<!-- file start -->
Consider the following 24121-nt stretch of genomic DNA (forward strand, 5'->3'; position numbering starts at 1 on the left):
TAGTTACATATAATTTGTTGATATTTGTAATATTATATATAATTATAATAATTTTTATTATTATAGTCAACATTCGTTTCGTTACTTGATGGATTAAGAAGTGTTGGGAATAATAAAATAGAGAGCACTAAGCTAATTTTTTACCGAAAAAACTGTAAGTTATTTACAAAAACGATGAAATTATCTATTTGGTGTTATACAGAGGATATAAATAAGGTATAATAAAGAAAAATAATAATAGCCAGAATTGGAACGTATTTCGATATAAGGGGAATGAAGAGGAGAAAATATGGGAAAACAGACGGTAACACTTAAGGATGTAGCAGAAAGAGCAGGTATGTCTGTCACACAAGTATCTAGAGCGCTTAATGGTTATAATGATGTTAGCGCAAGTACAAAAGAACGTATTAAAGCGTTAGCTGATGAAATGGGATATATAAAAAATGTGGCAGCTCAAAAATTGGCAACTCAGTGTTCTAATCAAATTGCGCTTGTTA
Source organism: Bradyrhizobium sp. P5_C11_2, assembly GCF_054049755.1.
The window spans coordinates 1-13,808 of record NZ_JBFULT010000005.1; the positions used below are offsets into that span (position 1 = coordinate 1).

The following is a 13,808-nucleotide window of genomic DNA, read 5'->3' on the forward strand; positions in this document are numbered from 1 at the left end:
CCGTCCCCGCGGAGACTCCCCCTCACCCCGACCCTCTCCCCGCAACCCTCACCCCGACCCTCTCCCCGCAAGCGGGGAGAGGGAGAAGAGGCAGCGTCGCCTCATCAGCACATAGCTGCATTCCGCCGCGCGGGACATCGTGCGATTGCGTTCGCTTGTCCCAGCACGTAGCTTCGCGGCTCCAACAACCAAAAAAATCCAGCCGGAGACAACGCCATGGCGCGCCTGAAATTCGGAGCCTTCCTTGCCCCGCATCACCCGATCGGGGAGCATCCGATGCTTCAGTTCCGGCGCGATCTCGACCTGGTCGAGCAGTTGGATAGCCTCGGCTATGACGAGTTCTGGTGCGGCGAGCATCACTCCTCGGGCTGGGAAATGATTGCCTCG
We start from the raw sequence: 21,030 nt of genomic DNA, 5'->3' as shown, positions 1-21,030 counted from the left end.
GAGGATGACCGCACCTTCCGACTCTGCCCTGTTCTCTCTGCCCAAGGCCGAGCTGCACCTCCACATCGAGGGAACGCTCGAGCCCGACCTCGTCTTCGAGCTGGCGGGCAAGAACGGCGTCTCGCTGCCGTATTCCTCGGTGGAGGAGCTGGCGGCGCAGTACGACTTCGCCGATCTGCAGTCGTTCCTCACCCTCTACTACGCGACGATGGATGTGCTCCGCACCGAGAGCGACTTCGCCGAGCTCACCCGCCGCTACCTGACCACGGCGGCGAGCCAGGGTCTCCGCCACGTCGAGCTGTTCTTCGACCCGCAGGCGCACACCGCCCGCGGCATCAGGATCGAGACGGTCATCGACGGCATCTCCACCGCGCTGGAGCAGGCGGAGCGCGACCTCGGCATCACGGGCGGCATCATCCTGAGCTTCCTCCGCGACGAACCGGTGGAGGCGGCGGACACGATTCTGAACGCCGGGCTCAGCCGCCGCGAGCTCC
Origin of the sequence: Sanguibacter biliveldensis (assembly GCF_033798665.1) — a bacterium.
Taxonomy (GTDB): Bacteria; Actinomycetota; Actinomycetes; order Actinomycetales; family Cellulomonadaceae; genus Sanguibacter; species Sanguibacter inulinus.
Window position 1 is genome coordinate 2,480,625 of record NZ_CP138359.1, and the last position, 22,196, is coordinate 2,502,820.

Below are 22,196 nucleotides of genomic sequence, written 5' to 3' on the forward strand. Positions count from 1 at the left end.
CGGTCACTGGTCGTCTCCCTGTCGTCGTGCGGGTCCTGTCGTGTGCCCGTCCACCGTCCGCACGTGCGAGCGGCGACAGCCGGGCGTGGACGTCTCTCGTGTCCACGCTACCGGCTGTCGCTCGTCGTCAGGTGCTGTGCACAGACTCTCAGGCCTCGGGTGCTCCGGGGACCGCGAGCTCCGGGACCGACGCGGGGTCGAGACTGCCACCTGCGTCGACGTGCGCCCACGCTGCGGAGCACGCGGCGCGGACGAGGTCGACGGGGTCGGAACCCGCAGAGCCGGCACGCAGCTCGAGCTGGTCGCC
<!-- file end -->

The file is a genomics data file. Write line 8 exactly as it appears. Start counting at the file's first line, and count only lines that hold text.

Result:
GAGGATGACCGCACCTTCCGACTCTGCCCTGTTCTCTCTGCCCAAGGCCGAGCTGCACCTCCACATCGAGGGAACGCTCGAGCCCGACCTCGTCTTCGAGCTGGCGGGCAAGAACGGCGTCTCGCTGCCGTATTCCTCGGTGGAGGAGCTGGCGGCGCAGTACGACTTCGCCGATCTGCAGTCGTTCCTCACCCTCTACTACGCGACGATGGATGTGCTCCGCACCGAGAGCGACTTCGCCGAGCTCACCCGCCGCTACCTGACCACGGCGGCGAGCCAGGGTCTCCGCCACGTCGAGCTGTTCTTCGACCCGCAGGCGCACACCGCCCGCGGCATCAGGATCGAGACGGTCATCGACGGCATCTCCACCGCGCTGGAGCAGGCGGAGCGCGACCTCGGCATCACGGGCGGCATCATCCTGAGCTTCCTCCGCGACGAACCGGTGGAGGCGGCGGACACGATTCTGAACGCCGGGCTCAGCCGCCGCGAGCTCC